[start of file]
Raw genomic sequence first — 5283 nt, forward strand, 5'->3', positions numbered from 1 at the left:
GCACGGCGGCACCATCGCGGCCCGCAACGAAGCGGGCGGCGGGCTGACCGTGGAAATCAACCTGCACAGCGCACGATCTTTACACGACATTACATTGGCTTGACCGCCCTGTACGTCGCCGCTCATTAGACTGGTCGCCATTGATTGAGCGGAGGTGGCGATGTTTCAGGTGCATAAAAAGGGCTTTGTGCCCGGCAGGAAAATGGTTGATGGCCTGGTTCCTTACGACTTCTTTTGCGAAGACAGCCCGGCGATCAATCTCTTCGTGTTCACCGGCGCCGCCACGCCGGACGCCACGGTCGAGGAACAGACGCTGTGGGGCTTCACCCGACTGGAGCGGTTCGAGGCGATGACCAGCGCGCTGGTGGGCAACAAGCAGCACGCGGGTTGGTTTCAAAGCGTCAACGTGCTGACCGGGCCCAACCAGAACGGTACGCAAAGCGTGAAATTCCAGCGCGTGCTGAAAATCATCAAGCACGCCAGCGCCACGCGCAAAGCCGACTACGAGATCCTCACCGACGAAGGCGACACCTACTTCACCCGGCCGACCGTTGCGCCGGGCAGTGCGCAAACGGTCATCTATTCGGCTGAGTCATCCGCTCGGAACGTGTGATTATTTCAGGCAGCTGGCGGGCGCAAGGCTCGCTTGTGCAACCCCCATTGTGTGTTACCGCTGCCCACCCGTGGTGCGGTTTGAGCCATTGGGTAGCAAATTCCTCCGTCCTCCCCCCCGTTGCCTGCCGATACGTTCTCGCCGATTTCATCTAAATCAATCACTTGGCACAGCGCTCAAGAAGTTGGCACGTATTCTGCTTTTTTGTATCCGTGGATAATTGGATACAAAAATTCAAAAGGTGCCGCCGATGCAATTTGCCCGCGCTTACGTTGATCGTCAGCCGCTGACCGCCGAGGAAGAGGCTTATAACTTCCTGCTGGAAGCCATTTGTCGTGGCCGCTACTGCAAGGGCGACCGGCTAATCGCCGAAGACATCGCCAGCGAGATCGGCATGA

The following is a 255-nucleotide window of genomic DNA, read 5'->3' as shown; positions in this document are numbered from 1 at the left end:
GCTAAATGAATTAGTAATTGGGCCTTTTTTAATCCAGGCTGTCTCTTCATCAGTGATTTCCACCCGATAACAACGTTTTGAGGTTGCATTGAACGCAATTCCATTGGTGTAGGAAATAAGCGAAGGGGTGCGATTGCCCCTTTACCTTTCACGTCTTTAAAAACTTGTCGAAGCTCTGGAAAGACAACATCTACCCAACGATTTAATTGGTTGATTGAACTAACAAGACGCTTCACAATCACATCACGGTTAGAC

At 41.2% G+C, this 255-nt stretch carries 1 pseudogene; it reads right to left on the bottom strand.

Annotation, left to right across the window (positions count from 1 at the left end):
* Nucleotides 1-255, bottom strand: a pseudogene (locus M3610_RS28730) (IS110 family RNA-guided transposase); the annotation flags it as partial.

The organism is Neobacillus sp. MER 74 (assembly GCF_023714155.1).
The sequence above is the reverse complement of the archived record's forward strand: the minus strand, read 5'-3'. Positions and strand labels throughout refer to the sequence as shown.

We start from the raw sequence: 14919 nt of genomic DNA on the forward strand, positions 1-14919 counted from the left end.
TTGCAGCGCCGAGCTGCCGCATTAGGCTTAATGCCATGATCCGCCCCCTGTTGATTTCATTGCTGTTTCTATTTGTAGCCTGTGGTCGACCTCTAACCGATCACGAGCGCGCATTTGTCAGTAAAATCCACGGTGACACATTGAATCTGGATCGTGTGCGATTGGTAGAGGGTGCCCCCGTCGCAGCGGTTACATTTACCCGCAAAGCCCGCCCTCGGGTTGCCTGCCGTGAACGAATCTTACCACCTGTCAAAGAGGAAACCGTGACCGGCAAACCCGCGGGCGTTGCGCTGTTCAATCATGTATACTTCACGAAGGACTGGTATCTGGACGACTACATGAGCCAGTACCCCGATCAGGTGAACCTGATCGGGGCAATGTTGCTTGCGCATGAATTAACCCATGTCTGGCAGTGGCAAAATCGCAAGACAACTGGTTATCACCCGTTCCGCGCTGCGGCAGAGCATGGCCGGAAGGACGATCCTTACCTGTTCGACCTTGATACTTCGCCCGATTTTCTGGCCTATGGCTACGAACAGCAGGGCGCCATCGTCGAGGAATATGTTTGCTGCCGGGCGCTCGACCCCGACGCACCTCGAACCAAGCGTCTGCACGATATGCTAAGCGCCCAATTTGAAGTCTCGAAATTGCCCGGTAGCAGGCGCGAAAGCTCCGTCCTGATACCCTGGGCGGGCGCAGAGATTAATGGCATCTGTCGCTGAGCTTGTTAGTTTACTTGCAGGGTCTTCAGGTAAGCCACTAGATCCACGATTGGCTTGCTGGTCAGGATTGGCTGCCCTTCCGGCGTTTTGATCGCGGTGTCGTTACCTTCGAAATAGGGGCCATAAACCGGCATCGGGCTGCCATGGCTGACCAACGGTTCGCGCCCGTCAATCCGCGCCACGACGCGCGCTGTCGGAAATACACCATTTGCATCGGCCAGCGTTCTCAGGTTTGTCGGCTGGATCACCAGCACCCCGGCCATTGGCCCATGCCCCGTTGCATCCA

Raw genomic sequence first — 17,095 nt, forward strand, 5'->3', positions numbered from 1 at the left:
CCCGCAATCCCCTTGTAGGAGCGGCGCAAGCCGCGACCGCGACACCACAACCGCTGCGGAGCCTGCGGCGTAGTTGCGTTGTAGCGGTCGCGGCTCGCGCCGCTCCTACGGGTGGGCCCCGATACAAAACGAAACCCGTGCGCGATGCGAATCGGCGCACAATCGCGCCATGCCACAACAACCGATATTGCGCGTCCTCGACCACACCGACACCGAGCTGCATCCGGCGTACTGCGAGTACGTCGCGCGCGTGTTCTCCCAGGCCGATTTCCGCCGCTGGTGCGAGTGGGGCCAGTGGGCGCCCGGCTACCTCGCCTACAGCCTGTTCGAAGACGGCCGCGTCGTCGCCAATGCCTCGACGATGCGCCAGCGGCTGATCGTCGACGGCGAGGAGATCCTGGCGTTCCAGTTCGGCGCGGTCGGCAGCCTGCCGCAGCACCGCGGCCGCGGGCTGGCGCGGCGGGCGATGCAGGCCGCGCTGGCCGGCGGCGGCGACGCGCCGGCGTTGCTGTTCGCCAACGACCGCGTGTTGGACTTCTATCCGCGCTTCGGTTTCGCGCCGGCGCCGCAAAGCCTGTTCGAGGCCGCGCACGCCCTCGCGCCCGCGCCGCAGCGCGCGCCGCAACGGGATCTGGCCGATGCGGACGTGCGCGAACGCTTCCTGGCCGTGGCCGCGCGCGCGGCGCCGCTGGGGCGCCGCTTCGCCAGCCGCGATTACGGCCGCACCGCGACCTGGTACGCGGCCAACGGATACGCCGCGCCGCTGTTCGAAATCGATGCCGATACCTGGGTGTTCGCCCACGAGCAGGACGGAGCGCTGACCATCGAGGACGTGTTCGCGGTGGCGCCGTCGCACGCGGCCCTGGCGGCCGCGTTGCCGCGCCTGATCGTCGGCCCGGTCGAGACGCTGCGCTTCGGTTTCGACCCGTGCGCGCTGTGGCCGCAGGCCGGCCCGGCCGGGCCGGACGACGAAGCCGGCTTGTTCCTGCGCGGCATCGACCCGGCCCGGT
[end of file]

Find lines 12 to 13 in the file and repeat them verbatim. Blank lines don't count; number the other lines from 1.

Raw genomic sequence first — 17,095 nt, forward strand, 5'->3', positions numbered from 1 at the left:
CCCGCAATCCCCTTGTAGGAGCGGCGCAAGCCGCGACCGCGACACCACAACCGCTGCGGAGCCTGCGGCGTAGTTGCGTTGTAGCGGTCGCGGCTCGCGCCGCTCCTACGGGTGGGCCCCGATACAAAACGAAACCCGTGCGCGATGCGAATCGGCGCACAATCGCGCCATGCCACAACAACCGATATTGCGCGTCCTCGACCACACCGACACCGAGCTGCATCCGGCGTACTGCGAGTACGTCGCGCGCGTGTTCTCCCAGGCCGATTTCCGCCGCTGGTGCGAGTGGGGCCAGTGGGCGCCCGGCTACCTCGCCTACAGCCTGTTCGAAGACGGCCGCGTCGTCGCCAATGCCTCGACGATGCGCCAGCGGCTGATCGTCGACGGCGAGGAGATCCTGGCGTTCCAGTTCGGCGCGGTCGGCAGCCTGCCGCAGCACCGCGGCCGCGGGCTGGCGCGGCGGGCGATGCAGGCCGCGCTGGCCGGCGGCGGCGACGCGCCGGCGTTGCTGTTCGCCAACGACCGCGTGTTGGACTTCTATCCGCGCTTCGGTTTCGCGCCGGCGCCGCAAAGCCTGTTCGAGGCCGCGCACGCCCTCGCGCCCGCGCCGCAGCGCGCGCCGCAACGGGATCTGGCCGATGCGGACGTGCGCGAACGCTTCCTGGCCGTGGCCGCGCGCGCGGCGCCGCTGGGGCGCCGCTTCGCCAGCCGCGATTACGGCCGCACCGCGACCTGGTACGCGGCCAACGGATACGCCGCGCCGCTGTTCGAAATCGATGCCGATACCTGGGTGTTCGCCCACGAGCAGGACGGAGCGCTGACCATCGAGGACGTGTTCGCGGTGGCGCCGTCGCACGCGGCCCTGGCGGCCGCGTTGCCGCGCCTGATCGTCGGCCCGGTCGAGACGCTGCGCTTCGGTTTCGACCCGTGCGCGCTGTGGCCGCAGGCCGGCCCGGCCGGGCCGGACGACGAAGCCGGCTTGTTCCTGCGCGGCATCGACCCGGCCCGGT